Like many people with mental illness, I’m not particularly easy to be around when I’m in the depths. I don’t give many clues about what I need nor do I give much positive feedback to those who help. I just can’t. Although I can hardly blame people when they can’t respond to me, the support of my community is crucial. Mary’s frequent, sincere reflection of what she sees in me is enormously comforting. During those times of blackness, I need to “lean upon” the faith of others in my community, their faith that I have faith. I need them to understand that, though my depression may hide my relationship with God, it’s still there.
I need people not to require that my spirituality bring me any particular joy, for if joy is some measure of spirituality I’m a long way from home. If a relationship with God brings one peace and a sense of harmony with the world, then I have little relationship with God. My spirituality needs to be understood as different from others … at least when I’m in the throes of my depression.
My spiritual need is like my emotional need. I need my community to enter into the darkness of my distance from God. I need their willingness to bring their relationship with God into my darkness and hold it there without imposing it on me. Can they be there even if I don’t respond very much?
One of the reasons that Marja and I have been able to maintain our marriage relationship over thirty years is that Marja has never taken on my emotional or spiritual health as her responsibility. At a certain point—after she’s listened and tried to understand—she rolls over and goes to sleep. She gets on with her life. I need my community to come into my darkness with me, but I don’t want them to get consumed by it.
What if my depression or anxiety or psychosis pushes me to break off my relationship with my community? What does it mean for them to hold me when my mental brokenness leads me to exclude myself from the community?
Perhaps this is one place where our spiritual understanding can help when more traditional therapeutic understandings can’t. When we are most deeply rooted in God’s love, we know that no one can move himself outside of God’s love. When I’m sick, I may not be aware of my spiritual connection to the depths of life, I may not be able to utilize my spirituality as a resource, but those in my community know it’s there, anyway. Their willingness to bring that certainty into our relationship is healing. They don’t necessarily need to say anything. (In fact, when I’m in the depths, being verbally reminded of God’s love can be really aggravating.) But they know it, and they can hold me in their knowledge of it.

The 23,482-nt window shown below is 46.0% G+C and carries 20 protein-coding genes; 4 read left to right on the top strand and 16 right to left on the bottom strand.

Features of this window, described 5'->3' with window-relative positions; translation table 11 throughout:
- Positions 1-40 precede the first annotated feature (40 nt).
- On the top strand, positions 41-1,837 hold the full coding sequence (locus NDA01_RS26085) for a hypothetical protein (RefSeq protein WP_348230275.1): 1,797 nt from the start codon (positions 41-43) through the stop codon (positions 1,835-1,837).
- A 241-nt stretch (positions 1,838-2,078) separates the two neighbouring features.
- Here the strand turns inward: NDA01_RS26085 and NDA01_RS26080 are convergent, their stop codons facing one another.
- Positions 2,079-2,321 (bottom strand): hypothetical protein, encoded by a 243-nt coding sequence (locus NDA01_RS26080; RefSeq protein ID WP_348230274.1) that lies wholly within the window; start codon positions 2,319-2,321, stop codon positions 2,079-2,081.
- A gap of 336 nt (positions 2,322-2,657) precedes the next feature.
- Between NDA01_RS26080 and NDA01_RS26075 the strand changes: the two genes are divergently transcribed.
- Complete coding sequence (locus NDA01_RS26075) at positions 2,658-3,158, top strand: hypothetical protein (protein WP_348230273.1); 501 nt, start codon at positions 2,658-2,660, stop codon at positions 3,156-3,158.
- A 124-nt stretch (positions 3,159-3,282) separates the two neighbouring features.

There is a spiritual paradox within my mental illness. While it alienates me from others, it also brings me closer to my community and through it closer to God. A solid bout with depression leaves me no illusions of being in charge of my own self. Mental illness leaves no doubt that life, as Alcoholics Anonymous says, is unmanageable. No one is ever in charge of his or her life, of course; life is always unmanageable; but mental illness makes that academic theological assertion absolutely and experientially clear. Perhaps that is one of the reasons that mental illness has such a stigma in modern civilization: It so thoroughly smashes the cultural icon of the individual’s control over his or her life.
Nevertheless, such self knowledge is a solid anchor for life in community and for life with God. Precisely because it shatters our notions of self, it not only leaves room for the community and for God but also invites them in. When we learn at the depths of our being that we are not enough, we have been given a foundation for life together.
It is, of course, both easy and clean to write all this from a safe emotional distance. The path that we are asked to walk, whether with the mentally ill or with out own mental illness, feel in the experience so much less clean and crisp than what I’ve written above. It’s so much dirtier, so much messier, so much more vague and less clear. With some profound exceptions, brokenness—yours or mine—is beautiful only in the highly abstract; in the day-to-day it is usually nothing to celebrate at all. It is this that so often arouses our sense of incompleteness, our sense of guilt and anger.
And yet, if we can accompany one another through the messy reality, we do understand at certain moments of clarity that we’ve been offered a profound journey of healing and wisdom, that our journeys together with all their messiness bring us closer to our deepest selves and to our littleness, closer to God.
It’s a paradox of the highest order, understood only by the deepest spiritualities that it’s precisely through our brokenness that we touch God.